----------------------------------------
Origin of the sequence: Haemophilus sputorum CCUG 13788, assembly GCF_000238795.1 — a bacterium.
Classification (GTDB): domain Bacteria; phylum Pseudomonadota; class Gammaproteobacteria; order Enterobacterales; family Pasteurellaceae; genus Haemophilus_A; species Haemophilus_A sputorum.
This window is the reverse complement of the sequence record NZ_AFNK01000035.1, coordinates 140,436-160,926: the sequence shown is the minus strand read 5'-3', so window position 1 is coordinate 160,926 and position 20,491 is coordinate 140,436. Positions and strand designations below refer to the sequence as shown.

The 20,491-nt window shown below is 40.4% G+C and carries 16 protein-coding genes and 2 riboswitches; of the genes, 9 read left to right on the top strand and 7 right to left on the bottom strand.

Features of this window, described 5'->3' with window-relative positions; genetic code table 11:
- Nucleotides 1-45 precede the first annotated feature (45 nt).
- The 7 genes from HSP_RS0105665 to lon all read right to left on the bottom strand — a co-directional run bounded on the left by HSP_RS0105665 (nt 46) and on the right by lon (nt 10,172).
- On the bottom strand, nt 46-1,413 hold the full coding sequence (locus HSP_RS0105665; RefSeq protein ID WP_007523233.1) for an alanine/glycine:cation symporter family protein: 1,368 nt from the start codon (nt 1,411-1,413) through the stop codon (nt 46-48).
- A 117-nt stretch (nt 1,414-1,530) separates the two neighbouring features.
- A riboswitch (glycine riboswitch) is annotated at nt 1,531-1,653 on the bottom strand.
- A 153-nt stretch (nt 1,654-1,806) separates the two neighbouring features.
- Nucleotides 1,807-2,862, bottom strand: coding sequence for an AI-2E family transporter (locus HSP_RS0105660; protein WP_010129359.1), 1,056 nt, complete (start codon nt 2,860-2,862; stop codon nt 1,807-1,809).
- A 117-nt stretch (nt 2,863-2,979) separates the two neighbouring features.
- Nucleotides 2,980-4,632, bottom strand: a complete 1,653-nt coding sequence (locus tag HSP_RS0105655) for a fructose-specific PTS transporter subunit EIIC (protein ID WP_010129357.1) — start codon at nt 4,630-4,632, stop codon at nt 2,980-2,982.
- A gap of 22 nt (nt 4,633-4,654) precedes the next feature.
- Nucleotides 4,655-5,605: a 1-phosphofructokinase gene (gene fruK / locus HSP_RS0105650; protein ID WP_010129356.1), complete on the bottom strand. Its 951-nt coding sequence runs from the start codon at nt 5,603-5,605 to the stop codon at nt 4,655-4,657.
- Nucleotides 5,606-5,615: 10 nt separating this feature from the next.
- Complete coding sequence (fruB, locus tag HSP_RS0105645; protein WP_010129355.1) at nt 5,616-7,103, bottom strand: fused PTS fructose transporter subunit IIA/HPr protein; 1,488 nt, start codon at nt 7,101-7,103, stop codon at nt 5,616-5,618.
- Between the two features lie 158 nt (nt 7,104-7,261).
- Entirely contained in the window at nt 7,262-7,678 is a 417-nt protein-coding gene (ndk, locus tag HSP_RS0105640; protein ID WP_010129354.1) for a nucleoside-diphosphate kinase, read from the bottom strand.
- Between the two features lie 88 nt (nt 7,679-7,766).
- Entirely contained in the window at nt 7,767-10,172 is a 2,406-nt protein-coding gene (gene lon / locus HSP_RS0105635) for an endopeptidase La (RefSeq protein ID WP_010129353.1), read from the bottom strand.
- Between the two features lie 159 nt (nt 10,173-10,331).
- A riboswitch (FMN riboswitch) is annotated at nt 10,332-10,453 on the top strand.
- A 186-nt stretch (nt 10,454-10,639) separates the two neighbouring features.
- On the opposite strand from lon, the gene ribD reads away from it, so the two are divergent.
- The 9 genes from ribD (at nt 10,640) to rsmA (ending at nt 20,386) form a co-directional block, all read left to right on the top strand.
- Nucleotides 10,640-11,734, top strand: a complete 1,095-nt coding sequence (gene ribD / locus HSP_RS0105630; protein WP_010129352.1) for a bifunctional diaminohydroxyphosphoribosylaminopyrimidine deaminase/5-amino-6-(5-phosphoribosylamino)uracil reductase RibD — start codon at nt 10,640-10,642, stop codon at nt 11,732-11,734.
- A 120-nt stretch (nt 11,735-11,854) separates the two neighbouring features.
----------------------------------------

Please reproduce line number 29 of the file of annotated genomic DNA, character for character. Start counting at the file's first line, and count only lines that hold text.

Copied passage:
- A 120-nt stretch (nt 11,735-11,854) separates the two neighbouring features.